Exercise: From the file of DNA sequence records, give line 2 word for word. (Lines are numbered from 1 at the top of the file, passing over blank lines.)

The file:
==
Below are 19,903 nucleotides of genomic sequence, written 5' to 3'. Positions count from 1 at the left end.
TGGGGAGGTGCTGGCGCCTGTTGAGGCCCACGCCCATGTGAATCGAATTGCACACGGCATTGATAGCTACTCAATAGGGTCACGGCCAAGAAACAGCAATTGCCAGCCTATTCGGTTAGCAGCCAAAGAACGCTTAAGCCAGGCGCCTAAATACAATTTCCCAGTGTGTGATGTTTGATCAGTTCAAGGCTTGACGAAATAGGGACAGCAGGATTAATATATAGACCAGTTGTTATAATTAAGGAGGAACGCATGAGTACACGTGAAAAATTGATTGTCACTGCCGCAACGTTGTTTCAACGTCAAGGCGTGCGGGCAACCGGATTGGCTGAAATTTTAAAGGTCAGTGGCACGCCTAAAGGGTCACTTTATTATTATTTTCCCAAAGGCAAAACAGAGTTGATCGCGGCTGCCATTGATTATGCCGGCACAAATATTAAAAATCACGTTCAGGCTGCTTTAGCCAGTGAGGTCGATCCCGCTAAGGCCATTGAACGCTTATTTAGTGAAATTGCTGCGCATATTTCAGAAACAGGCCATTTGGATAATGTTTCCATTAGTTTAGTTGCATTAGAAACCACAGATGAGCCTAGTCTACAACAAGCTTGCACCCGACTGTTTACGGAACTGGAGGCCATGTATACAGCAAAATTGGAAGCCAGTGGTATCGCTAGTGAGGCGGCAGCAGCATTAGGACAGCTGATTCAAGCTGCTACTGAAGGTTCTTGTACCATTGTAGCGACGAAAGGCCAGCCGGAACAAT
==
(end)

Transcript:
TGGGGAGGTGCTGGCGCCTGTTGAGGCCCACGCCCATGTGAATCGAATTGCACACGGCATTGATAGCTACTCAATAGGGTCACGGCCAAGAAACAGCAATTGCCAGCCTATTCGGTTAGCAGCCAAAGAACGCTTAAGCCAGGCGCCTAAATACAATTTCCCAGTGTGTGATGTTTGATCAGTTCAAGGCTTGACGAAATAGGGACAGCAGGATTAATATATAGACCAGTTGTTATAATTAAGGAGGAACGCATGAGTACACGTGAAAAATTGATTGTCACTGCCGCAACGTTGTTTCAACGTCAAGGCGTGCGGGCAACCGGATTGGCTGAAATTTTAAAGGTCAGTGGCACGCCTAAAGGGTCACTTTATTATTATTTTCCCAAAGGCAAAACAGAGTTGATCGCGGCTGCCATTGATTATGCCGGCACAAATATTAAAAATCACGTTCAGGCTGCTTTAGCCAGTGAGGTCGATCCCGCTAAGGCCATTGAACGCTTATTTAGTGAAATTGCTGCGCATATTTCAGAAACAGGCCATTTGGATAATGTTTCCATTAGTTTAGTTGCATTAGAAACCACAGATGAGCCTAGTCTACAACAAGCTTGCACCCGACTGTTTACGGAACTGGAGGCCATGTATACAGCAAAATTGGAAGCCAGTGGTATCGCTAGTGAGGCGGCAGCAGCATTAGGACAGCTGATTCAAGCTGCTACTGAAGGTTCTTGTACCATTGTAGCGACGAAAGGCCAGCCGGAACAAT